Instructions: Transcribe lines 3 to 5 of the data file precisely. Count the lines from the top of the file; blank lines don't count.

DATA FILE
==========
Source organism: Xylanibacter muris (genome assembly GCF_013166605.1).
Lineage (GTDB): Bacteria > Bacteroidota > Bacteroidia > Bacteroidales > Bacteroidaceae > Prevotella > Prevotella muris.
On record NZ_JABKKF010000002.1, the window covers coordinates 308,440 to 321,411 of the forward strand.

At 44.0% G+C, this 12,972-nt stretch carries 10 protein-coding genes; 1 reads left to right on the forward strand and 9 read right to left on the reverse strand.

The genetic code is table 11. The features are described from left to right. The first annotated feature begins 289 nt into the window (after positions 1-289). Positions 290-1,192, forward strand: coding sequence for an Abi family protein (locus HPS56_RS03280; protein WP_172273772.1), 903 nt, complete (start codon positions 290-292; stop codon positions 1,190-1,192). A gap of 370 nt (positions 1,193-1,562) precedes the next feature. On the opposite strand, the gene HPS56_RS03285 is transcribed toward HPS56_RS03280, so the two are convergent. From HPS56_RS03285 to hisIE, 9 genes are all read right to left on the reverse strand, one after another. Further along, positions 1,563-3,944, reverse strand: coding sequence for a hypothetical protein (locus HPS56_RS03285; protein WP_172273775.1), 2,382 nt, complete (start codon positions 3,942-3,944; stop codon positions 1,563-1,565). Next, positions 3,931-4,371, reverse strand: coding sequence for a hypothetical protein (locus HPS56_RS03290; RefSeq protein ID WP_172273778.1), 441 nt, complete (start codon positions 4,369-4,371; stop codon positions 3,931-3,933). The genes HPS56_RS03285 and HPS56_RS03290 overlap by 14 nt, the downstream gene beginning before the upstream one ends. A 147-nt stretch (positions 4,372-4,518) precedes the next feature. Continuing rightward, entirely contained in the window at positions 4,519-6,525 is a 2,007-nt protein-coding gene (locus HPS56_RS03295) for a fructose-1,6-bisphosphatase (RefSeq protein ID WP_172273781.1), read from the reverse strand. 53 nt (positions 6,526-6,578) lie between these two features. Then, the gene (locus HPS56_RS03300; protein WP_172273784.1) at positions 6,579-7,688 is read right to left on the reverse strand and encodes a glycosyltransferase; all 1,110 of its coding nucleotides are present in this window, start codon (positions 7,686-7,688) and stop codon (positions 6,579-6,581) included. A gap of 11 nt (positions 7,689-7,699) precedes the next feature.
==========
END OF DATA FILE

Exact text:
On record NZ_JABKKF010000002.1, the window covers coordinates 308,440 to 321,411 of the forward strand.

At 44.0% G+C, this 12,972-nt stretch carries 10 protein-coding genes; 1 reads left to right on the forward strand and 9 read right to left on the reverse strand.

The genetic code is table 11. The features are described from left to right. The first annotated feature begins 289 nt into the window (after positions 1-289). Positions 290-1,192, forward strand: coding sequence for an Abi family protein (locus HPS56_RS03280; protein WP_172273772.1), 903 nt, complete (start codon positions 290-292; stop codon positions 1,190-1,192). A gap of 370 nt (positions 1,193-1,562) precedes the next feature. On the opposite strand, the gene HPS56_RS03285 is transcribed toward HPS56_RS03280, so the two are convergent. From HPS56_RS03285 to hisIE, 9 genes are all read right to left on the reverse strand, one after another. Further along, positions 1,563-3,944, reverse strand: coding sequence for a hypothetical protein (locus HPS56_RS03285; protein WP_172273775.1), 2,382 nt, complete (start codon positions 3,942-3,944; stop codon positions 1,563-1,565). Next, positions 3,931-4,371, reverse strand: coding sequence for a hypothetical protein (locus HPS56_RS03290; RefSeq protein ID WP_172273778.1), 441 nt, complete (start codon positions 4,369-4,371; stop codon positions 3,931-3,933). The genes HPS56_RS03285 and HPS56_RS03290 overlap by 14 nt, the downstream gene beginning before the upstream one ends. A 147-nt stretch (positions 4,372-4,518) precedes the next feature. Continuing rightward, entirely contained in the window at positions 4,519-6,525 is a 2,007-nt protein-coding gene (locus HPS56_RS03295) for a fructose-1,6-bisphosphatase (RefSeq protein ID WP_172273781.1), read from the reverse strand. 53 nt (positions 6,526-6,578) lie between these two features. Then, the gene (locus HPS56_RS03300; protein WP_172273784.1) at positions 6,579-7,688 is read right to left on the reverse strand and encodes a glycosyltransferase; all 1,110 of its coding nucleotides are present in this window, start codon (positions 7,686-7,688) and stop codon (positions 6,579-6,581) included. A gap of 11 nt (positions 7,689-7,699) precedes the next feature.